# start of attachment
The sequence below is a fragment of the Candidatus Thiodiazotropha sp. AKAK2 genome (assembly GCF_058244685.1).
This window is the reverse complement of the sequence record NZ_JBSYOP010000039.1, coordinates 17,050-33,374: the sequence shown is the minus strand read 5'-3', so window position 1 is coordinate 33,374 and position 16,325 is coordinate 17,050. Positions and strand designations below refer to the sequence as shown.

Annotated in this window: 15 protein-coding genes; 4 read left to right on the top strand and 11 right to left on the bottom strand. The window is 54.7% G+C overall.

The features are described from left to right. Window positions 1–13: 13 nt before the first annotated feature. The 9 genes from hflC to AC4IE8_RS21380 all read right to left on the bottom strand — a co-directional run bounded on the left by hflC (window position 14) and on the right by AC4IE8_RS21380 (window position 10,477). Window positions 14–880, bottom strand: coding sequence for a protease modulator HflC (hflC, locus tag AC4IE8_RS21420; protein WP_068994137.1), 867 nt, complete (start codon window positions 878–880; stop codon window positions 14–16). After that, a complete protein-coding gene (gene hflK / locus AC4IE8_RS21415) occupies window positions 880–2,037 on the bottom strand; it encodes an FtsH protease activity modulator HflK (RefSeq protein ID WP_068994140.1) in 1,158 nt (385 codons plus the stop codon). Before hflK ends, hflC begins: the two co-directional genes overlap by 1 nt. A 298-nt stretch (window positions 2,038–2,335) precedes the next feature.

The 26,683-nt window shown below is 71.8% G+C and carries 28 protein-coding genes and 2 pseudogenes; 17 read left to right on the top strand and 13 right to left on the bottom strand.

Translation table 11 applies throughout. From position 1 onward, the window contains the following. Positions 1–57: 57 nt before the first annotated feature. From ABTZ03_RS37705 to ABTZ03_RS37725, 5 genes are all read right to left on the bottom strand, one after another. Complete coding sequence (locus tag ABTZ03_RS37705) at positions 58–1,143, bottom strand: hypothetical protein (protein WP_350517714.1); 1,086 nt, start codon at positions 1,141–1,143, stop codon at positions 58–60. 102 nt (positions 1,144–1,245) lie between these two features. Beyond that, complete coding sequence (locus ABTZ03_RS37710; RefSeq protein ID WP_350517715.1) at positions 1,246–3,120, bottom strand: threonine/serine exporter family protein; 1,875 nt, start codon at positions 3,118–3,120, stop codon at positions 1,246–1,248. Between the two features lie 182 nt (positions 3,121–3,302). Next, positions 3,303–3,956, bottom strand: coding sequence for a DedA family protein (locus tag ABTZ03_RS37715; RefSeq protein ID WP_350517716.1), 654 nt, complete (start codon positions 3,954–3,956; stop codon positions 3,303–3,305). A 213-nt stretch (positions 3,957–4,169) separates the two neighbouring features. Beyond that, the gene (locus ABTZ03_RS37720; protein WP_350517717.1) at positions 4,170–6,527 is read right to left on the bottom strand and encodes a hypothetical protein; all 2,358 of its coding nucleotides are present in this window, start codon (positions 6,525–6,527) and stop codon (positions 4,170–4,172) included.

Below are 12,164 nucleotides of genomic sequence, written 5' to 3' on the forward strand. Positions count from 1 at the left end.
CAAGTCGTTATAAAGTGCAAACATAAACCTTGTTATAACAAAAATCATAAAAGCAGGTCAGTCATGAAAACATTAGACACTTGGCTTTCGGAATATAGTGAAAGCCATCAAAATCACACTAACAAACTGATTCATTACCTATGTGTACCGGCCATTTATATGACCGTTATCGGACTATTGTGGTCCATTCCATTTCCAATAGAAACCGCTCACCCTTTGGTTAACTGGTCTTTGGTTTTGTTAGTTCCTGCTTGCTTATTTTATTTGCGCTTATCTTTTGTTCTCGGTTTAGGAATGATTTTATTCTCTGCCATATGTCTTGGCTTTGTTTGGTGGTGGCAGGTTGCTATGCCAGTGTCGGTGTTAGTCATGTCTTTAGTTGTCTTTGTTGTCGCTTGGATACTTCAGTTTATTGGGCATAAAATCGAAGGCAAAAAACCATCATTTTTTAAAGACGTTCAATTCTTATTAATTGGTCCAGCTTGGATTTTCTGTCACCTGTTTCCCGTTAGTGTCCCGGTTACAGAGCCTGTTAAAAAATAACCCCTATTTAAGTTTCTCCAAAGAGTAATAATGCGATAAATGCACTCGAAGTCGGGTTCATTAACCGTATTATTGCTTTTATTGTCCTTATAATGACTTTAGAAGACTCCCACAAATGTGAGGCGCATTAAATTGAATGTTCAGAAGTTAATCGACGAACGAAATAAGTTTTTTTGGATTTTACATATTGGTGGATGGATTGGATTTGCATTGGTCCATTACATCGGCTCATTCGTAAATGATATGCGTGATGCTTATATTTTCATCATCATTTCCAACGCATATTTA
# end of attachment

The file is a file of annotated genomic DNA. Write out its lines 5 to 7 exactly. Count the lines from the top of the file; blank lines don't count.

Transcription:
The 26,683-nt window shown below is 71.8% G+C and carries 28 protein-coding genes and 2 pseudogenes; 17 read left to right on the top strand and 13 right to left on the bottom strand.

Translation table 11 applies throughout. From position 1 onward, the window contains the following. Positions 1–57: 57 nt before the first annotated feature. From ABTZ03_RS37705 to ABTZ03_RS37725, 5 genes are all read right to left on the bottom strand, one after another. Complete coding sequence (locus tag ABTZ03_RS37705) at positions 58–1,143, bottom strand: hypothetical protein (protein WP_350517714.1); 1,086 nt, start codon at positions 1,141–1,143, stop codon at positions 58–60. 102 nt (positions 1,144–1,245) lie between these two features. Beyond that, complete coding sequence (locus ABTZ03_RS37710; RefSeq protein ID WP_350517715.1) at positions 1,246–3,120, bottom strand: threonine/serine exporter family protein; 1,875 nt, start codon at positions 3,118–3,120, stop codon at positions 1,246–1,248. Between the two features lie 182 nt (positions 3,121–3,302). Next, positions 3,303–3,956, bottom strand: coding sequence for a DedA family protein (locus tag ABTZ03_RS37715; RefSeq protein ID WP_350517716.1), 654 nt, complete (start codon positions 3,954–3,956; stop codon positions 3,303–3,305). A 213-nt stretch (positions 3,957–4,169) separates the two neighbouring features. Beyond that, the gene (locus ABTZ03_RS37720; protein WP_350517717.1) at positions 4,170–6,527 is read right to left on the bottom strand and encodes a hypothetical protein; all 2,358 of its coding nucleotides are present in this window, start codon (positions 6,525–6,527) and stop codon (positions 4,170–4,172) included.

Below are 12,164 nucleotides of genomic sequence, written 5' to 3' on the forward strand. Positions count from 1 at the left end.